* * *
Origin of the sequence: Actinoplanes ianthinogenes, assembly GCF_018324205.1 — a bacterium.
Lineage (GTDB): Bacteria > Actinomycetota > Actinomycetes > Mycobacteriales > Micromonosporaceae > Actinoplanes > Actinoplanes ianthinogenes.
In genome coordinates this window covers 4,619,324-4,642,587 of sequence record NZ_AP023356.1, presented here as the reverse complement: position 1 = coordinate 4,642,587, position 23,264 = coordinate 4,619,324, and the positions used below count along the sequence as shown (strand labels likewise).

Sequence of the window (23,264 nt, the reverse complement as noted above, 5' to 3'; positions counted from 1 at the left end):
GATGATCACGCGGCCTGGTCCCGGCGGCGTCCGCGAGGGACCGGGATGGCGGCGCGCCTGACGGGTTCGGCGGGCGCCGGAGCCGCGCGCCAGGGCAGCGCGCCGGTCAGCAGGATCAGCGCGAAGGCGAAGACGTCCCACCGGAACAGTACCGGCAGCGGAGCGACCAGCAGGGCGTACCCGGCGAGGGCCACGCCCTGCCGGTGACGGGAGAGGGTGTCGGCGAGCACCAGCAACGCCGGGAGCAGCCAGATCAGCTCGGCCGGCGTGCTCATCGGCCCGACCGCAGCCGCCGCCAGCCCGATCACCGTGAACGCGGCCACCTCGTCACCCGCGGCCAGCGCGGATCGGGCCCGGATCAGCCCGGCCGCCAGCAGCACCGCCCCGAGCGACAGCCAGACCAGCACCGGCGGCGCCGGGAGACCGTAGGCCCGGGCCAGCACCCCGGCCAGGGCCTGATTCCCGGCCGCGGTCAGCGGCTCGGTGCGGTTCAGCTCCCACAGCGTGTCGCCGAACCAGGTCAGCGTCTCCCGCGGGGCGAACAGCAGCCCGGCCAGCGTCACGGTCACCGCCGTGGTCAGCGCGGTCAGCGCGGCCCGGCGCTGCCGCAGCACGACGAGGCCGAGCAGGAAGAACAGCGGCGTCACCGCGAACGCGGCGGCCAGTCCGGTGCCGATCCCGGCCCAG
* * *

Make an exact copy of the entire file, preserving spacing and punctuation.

Origin of the sequence: Actinoplanes ianthinogenes, assembly GCF_018324205.1 — a bacterium.
Lineage (GTDB): Bacteria > Actinomycetota > Actinomycetes > Mycobacteriales > Micromonosporaceae > Actinoplanes > Actinoplanes ianthinogenes.
In genome coordinates this window covers 4,619,324-4,642,587 of sequence record NZ_AP023356.1, presented here as the reverse complement: position 1 = coordinate 4,642,587, position 23,264 = coordinate 4,619,324, and the positions used below count along the sequence as shown (strand labels likewise).

Sequence of the window (23,264 nt, the reverse complement as noted above, 5' to 3'; positions counted from 1 at the left end):
GATGATCACGCGGCCTGGTCCCGGCGGCGTCCGCGAGGGACCGGGATGGCGGCGCGCCTGACGGGTTCGGCGGGCGCCGGAGCCGCGCGCCAGGGCAGCGCGCCGGTCAGCAGGATCAGCGCGAAGGCGAAGACGTCCCACCGGAACAGTACCGGCAGCGGAGCGACCAGCAGGGCGTACCCGGCGAGGGCCACGCCCTGCCGGTGACGGGAGAGGGTGTCGGCGAGCACCAGCAACGCCGGGAGCAGCCAGATCAGCTCGGCCGGCGTGCTCATCGGCCCGACCGCAGCCGCCGCCAGCCCGATCACCGTGAACGCGGCCACCTCGTCACCCGCGGCCAGCGCGGATCGGGCCCGGATCAGCCCGGCCGCCAGCAGCACCGCCCCGAGCGACAGCCAGACCAGCACCGGCGGCGCCGGGAGACCGTAGGCCCGGGCCAGCACCCCGGCCAGGGCCTGATTCCCGGCCGCGGTCAGCGGCTCGGTGCGGTTCAGCTCCCACAGCGTGTCGCCGAACCAGGTCAGCGTCTCCCGCGGGGCGAACAGCAGCCCGGCCAGCGTCACGGTCACCGCCGTGGTCAGCGCGGTCAGCGCGGCCCGGCGCTGCCGCAGCACGACGAGGCCGAGCAGGAAGAACAGCGGCGTCACCGCGAACGCGGCGGCCAGTCCGGTGCCGATCCCGGCCCAG